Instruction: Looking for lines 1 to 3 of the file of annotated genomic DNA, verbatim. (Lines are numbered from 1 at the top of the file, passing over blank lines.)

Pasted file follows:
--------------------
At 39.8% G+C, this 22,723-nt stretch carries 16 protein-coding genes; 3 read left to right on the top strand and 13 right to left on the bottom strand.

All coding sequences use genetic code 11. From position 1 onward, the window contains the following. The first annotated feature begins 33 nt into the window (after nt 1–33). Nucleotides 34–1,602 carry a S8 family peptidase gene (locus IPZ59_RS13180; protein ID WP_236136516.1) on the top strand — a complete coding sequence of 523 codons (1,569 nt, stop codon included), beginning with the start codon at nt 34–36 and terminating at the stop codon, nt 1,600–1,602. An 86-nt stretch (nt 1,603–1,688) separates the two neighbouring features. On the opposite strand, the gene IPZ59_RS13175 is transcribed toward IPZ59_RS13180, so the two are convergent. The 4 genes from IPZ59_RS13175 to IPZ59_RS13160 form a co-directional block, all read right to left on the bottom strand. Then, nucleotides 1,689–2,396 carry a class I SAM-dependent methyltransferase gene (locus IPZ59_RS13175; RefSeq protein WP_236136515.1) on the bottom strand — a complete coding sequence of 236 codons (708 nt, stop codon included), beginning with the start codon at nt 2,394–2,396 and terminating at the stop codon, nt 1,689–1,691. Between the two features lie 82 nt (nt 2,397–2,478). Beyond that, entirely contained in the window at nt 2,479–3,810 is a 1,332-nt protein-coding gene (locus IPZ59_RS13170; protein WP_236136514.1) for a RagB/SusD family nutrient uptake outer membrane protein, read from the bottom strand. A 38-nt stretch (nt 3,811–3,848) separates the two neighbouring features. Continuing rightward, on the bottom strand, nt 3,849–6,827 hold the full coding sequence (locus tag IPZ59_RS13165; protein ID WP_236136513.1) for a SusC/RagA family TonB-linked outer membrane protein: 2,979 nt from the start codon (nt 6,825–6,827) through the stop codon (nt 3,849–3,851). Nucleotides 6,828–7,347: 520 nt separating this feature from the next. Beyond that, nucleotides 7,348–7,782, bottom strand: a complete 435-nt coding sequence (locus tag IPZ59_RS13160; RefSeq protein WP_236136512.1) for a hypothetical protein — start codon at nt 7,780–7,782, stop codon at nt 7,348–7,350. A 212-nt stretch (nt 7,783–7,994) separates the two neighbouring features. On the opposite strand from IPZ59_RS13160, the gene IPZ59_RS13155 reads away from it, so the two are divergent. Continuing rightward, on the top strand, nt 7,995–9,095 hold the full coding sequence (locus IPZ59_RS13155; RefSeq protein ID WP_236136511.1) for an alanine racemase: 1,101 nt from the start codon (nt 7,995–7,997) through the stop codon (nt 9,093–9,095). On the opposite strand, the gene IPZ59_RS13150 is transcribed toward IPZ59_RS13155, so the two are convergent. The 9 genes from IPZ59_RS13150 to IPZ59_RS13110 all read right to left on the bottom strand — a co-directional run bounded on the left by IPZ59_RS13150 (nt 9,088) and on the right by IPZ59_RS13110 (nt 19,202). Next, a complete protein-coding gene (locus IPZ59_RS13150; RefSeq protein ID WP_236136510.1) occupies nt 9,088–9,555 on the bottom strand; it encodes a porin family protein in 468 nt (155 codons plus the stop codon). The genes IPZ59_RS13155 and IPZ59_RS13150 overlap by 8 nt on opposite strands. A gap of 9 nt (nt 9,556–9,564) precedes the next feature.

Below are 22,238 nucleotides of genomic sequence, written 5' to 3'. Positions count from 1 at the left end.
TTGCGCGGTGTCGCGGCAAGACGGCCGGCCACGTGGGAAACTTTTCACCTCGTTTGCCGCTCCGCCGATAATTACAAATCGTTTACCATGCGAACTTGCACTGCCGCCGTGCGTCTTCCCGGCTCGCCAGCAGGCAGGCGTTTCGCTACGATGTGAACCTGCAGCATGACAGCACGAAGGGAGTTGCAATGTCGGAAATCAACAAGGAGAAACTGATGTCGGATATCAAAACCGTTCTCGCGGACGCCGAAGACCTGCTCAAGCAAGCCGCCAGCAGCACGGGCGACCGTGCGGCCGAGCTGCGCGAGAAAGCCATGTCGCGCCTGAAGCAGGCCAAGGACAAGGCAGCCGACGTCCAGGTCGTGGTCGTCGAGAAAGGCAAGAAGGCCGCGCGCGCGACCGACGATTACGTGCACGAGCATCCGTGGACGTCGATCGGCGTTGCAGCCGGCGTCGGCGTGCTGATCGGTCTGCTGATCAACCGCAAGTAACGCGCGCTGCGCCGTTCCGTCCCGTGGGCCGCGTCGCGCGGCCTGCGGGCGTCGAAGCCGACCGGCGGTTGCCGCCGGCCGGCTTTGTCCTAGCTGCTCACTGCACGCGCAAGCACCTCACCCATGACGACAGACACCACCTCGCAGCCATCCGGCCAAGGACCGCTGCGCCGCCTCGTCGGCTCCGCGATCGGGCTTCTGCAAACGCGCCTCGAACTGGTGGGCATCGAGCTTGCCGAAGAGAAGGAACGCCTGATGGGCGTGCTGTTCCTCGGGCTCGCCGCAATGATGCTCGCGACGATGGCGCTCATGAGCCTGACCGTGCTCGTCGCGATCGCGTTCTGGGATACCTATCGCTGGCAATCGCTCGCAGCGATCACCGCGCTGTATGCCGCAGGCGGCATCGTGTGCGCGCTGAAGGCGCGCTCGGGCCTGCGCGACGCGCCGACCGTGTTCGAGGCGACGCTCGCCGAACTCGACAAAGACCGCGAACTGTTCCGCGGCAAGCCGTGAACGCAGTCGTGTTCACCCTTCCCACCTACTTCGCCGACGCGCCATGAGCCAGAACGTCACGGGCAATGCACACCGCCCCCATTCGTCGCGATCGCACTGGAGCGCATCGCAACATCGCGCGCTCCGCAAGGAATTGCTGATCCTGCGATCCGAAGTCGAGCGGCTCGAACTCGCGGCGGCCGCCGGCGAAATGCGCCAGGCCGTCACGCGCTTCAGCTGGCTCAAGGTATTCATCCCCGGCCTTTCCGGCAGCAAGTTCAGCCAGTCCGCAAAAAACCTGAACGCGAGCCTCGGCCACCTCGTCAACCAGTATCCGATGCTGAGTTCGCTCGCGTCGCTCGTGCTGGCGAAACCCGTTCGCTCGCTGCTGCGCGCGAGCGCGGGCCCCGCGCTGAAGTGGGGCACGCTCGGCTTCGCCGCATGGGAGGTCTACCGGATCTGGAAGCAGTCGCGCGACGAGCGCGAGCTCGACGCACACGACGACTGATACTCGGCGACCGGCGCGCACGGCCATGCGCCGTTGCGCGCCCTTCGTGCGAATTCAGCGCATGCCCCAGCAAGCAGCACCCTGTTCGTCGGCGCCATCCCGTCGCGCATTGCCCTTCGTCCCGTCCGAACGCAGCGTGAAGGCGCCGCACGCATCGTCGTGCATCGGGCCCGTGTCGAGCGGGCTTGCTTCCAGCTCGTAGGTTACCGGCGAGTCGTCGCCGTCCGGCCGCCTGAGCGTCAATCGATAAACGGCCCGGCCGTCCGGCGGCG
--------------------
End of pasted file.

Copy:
At 39.8% G+C, this 22,723-nt stretch carries 16 protein-coding genes; 3 read left to right on the top strand and 13 right to left on the bottom strand.

All coding sequences use genetic code 11. From position 1 onward, the window contains the following. The first annotated feature begins 33 nt into the window (after nt 1–33). Nucleotides 34–1,602 carry a S8 family peptidase gene (locus IPZ59_RS13180; protein ID WP_236136516.1) on the top strand — a complete coding sequence of 523 codons (1,569 nt, stop codon included), beginning with the start codon at nt 34–36 and terminating at the stop codon, nt 1,600–1,602. An 86-nt stretch (nt 1,603–1,688) separates the two neighbouring features. On the opposite strand, the gene IPZ59_RS13175 is transcribed toward IPZ59_RS13180, so the two are convergent. The 4 genes from IPZ59_RS13175 to IPZ59_RS13160 form a co-directional block, all read right to left on the bottom strand. Then, nucleotides 1,689–2,396 carry a class I SAM-dependent methyltransferase gene (locus IPZ59_RS13175; RefSeq protein WP_236136515.1) on the bottom strand — a complete coding sequence of 236 codons (708 nt, stop codon included), beginning with the start codon at nt 2,394–2,396 and terminating at the stop codon, nt 1,689–1,691. Between the two features lie 82 nt (nt 2,397–2,478). Beyond that, entirely contained in the window at nt 2,479–3,810 is a 1,332-nt protein-coding gene (locus IPZ59_RS13170; protein WP_236136514.1) for a RagB/SusD family nutrient uptake outer membrane protein, read from the bottom strand. A 38-nt stretch (nt 3,811–3,848) separates the two neighbouring features. Continuing rightward, on the bottom strand, nt 3,849–6,827 hold the full coding sequence (locus tag IPZ59_RS13165; protein ID WP_236136513.1) for a SusC/RagA family TonB-linked outer membrane protein: 2,979 nt from the start codon (nt 6,825–6,827) through the stop codon (nt 3,849–3,851). Nucleotides 6,828–7,347: 520 nt separating this feature from the next. Beyond that, nucleotides 7,348–7,782, bottom strand: a complete 435-nt coding sequence (locus tag IPZ59_RS13160; RefSeq protein WP_236136512.1) for a hypothetical protein — start codon at nt 7,780–7,782, stop codon at nt 7,348–7,350. A 212-nt stretch (nt 7,783–7,994) separates the two neighbouring features. On the opposite strand from IPZ59_RS13160, the gene IPZ59_RS13155 reads away from it, so the two are divergent. Continuing rightward, on the top strand, nt 7,995–9,095 hold the full coding sequence (locus IPZ59_RS13155; RefSeq protein ID WP_236136511.1) for an alanine racemase: 1,101 nt from the start codon (nt 7,995–7,997) through the stop codon (nt 9,093–9,095). On the opposite strand, the gene IPZ59_RS13150 is transcribed toward IPZ59_RS13155, so the two are convergent. The 9 genes from IPZ59_RS13150 to IPZ59_RS13110 all read right to left on the bottom strand — a co-directional run bounded on the left by IPZ59_RS13150 (nt 9,088) and on the right by IPZ59_RS13110 (nt 19,202). Next, a complete protein-coding gene (locus IPZ59_RS13150; RefSeq protein ID WP_236136510.1) occupies nt 9,088–9,555 on the bottom strand; it encodes a porin family protein in 468 nt (155 codons plus the stop codon). The genes IPZ59_RS13155 and IPZ59_RS13150 overlap by 8 nt on opposite strands. A gap of 9 nt (nt 9,556–9,564) precedes the next feature.

Below are 22,238 nucleotides of genomic sequence, written 5' to 3'. Positions count from 1 at the left end.